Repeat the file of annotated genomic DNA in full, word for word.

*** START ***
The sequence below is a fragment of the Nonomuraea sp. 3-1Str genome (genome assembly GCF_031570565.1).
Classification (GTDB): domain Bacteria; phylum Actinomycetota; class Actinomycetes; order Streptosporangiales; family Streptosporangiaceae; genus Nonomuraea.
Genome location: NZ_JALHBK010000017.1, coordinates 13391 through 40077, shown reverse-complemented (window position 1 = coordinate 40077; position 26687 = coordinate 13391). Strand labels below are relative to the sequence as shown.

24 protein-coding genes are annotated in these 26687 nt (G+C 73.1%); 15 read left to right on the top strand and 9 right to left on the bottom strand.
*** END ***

The sequence below is a fragment of the Nonomuraea sp. 3-1Str genome (genome assembly GCF_031570565.1).
Classification (GTDB): domain Bacteria; phylum Actinomycetota; class Actinomycetes; order Streptosporangiales; family Streptosporangiaceae; genus Nonomuraea.
Genome location: NZ_JALHBK010000017.1, coordinates 13391 through 40077, shown reverse-complemented (window position 1 = coordinate 40077; position 26687 = coordinate 13391). Strand labels below are relative to the sequence as shown.

24 protein-coding genes are annotated in these 26687 nt (G+C 73.1%); 15 read left to right on the top strand and 9 right to left on the bottom strand.